We learn by chess the habit of not being discouraged by present bad appearances in the state of our affairs, the habit of hoping for a favorable change, and that of persevering in the search of resources. The game is so full of events, there is such a variety of turns in it, the fortune of it is so subject to sudden vicissitudes, and one so frequently, after contemplation, discovers the means of extricating one's self from a supposed insurmountable difficulty, that one is encouraged to continue the contest to the last. . . .
-- Benjamin Franklin, "The Morals of Chess"
|Portrait of Benjamin Franklin by Joseph Duplessis|
Today is the birthday of Benjamin Franklin: writer, publisher, scientist, statesman, revolutionary, philosopher -- and chess fanatic! As the Chicago Chess Center nears the end of our 30-day fundraising campaign, still well short of our $30,000 goal, it's an apt moment to reflect on Franklin's words about what we can learn from chess.
We know today that children in particular gain great benefit from chess, not only through the practice of logical thinking but also through the use of what are sometimes referred to as "soft skills" or "executive functions": the ability to sustain attention on a task, master their feelings and impulses, treat others with respect, manage conflicts, and connect study and practice with success. Franklin, from his own experience, made similar observations in his 1750 essay, noting that the study of chess teaches foresight, circumspection, caution and hopefulness. Everyone, not just young people, can enjoy more success in life by developing these traits.
In the pursuit of our mission to bring these benefits to the residents of our hometown, Chicago, we're staying mindful of Franklin's words ourselves. We're persevering in our search for the resources we need to open our doors and begin offering classes and events to the public this year. We're not losing heart or giving up. The mountain is high -- and we know that, with your help, we can reach the top.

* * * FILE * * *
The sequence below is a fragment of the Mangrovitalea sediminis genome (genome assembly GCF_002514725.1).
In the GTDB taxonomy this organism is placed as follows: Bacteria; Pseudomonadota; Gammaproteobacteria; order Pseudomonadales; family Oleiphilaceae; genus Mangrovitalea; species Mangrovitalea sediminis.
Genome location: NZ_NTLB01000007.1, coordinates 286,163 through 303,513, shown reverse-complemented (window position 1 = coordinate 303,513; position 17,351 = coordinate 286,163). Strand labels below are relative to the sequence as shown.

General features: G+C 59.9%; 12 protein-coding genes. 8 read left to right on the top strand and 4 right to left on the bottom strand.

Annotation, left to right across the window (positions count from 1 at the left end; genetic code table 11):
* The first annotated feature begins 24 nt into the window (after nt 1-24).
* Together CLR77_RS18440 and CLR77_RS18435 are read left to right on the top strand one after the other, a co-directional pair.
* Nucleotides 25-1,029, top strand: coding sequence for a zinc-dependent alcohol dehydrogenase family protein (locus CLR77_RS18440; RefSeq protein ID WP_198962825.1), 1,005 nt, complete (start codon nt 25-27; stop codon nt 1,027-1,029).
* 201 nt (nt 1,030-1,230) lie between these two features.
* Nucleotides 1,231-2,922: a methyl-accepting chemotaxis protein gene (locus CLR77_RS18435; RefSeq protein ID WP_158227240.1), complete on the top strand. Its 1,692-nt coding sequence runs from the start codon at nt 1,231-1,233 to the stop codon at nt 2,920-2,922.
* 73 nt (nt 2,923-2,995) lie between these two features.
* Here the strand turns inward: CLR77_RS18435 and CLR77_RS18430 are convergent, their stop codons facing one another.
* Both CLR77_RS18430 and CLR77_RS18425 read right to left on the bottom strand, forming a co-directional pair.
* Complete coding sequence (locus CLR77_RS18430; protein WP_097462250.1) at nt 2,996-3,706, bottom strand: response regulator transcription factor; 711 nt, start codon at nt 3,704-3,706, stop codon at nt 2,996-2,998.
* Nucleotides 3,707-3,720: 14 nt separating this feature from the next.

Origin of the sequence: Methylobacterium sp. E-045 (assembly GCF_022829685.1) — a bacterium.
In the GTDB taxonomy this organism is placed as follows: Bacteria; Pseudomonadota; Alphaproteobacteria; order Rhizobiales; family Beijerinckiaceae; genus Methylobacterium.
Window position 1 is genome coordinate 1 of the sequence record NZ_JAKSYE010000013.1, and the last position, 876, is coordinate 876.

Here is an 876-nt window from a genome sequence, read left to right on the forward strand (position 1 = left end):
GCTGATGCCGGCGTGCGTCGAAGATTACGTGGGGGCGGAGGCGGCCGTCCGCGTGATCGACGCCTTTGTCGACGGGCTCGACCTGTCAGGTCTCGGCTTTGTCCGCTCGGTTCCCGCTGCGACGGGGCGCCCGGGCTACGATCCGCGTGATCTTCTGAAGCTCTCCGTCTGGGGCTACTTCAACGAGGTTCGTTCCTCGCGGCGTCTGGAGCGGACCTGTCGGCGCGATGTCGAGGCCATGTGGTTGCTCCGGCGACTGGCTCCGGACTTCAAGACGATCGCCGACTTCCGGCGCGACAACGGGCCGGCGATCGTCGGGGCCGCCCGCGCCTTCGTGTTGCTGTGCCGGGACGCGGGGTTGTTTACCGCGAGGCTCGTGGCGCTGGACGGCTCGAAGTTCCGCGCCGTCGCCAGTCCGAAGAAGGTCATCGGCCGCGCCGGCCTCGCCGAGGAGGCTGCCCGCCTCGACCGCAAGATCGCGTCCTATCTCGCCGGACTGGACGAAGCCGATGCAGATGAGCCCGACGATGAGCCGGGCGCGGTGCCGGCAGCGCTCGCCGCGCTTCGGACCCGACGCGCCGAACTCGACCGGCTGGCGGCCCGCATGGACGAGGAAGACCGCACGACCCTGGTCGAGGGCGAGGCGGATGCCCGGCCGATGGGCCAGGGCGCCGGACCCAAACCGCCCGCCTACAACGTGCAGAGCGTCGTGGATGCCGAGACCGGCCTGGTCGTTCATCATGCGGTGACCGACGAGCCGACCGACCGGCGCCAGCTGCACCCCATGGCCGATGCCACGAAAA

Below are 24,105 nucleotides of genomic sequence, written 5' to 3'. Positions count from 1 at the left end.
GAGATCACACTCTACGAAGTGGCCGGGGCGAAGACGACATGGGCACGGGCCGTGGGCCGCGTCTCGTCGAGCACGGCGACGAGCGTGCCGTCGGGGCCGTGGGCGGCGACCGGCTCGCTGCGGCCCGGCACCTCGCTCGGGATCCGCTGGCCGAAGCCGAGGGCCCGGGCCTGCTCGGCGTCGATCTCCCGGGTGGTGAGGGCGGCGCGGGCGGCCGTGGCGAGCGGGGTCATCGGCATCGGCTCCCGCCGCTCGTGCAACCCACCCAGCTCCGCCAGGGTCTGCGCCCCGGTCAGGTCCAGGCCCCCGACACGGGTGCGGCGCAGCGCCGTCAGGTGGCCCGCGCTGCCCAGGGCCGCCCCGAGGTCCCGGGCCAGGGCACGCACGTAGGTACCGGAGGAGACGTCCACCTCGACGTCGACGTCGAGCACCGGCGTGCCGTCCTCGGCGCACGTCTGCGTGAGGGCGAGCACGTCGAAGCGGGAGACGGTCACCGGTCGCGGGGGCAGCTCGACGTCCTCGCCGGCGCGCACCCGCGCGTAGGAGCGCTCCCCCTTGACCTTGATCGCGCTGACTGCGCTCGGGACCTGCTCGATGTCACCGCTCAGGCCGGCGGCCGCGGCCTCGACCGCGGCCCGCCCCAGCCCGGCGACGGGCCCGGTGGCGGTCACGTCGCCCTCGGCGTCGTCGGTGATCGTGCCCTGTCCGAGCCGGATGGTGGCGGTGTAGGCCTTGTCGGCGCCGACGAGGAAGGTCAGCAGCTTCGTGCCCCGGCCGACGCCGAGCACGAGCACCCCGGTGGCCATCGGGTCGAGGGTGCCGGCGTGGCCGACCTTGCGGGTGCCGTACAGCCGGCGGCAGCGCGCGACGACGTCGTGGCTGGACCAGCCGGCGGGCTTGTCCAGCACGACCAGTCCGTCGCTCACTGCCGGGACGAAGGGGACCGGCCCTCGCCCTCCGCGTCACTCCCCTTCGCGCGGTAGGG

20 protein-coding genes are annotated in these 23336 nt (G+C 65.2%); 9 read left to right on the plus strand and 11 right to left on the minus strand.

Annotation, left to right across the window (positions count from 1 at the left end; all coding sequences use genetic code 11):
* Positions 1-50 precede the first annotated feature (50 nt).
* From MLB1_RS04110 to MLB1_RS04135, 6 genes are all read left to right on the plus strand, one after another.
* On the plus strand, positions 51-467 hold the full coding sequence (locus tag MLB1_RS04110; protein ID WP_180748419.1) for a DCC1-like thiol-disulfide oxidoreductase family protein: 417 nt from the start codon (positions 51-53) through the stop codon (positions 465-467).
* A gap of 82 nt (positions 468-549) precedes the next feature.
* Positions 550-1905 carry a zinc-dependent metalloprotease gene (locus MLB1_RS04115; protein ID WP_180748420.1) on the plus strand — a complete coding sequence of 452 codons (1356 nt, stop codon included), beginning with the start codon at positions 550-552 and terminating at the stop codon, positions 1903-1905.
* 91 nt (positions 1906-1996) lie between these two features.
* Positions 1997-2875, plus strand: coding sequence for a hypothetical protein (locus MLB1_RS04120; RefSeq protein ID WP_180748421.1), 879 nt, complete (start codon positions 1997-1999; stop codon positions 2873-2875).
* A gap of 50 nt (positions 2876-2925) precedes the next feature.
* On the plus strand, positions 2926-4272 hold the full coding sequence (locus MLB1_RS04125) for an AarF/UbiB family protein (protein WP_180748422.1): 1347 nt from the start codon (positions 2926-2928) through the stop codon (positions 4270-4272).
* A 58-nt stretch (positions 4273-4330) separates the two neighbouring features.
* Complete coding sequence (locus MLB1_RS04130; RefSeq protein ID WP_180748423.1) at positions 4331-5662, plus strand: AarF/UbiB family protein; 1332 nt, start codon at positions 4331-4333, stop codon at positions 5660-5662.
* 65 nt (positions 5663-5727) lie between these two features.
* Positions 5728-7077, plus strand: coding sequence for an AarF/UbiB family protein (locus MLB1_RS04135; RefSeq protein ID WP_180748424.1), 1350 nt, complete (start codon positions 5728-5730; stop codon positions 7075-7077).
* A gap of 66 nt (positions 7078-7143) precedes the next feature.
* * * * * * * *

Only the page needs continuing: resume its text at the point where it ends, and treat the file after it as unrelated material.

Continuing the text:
Please donate now to help us open our doors by our target date of May 1.
In the course of his remarkable life, Franklin took part in the creation of a dazzling number of civic institutions, including the Union Fire Company, the Academy and College of Philadelphia (which later became the University of Pennsylvania), the American Philosophical Society, Pennsylvania Hospital, the Pennsylvania Militia and the U.S. Post Office. By donating now, you can do your part to establish a new civic institution here in Chicago -- the first urban, metropolitan chess club since the closure of the original Chicago Chess Center 22 years ago -- and restore Chicago to its place among great American chess cities.
Please join us in celebrating the life of this great chess player, and donate today.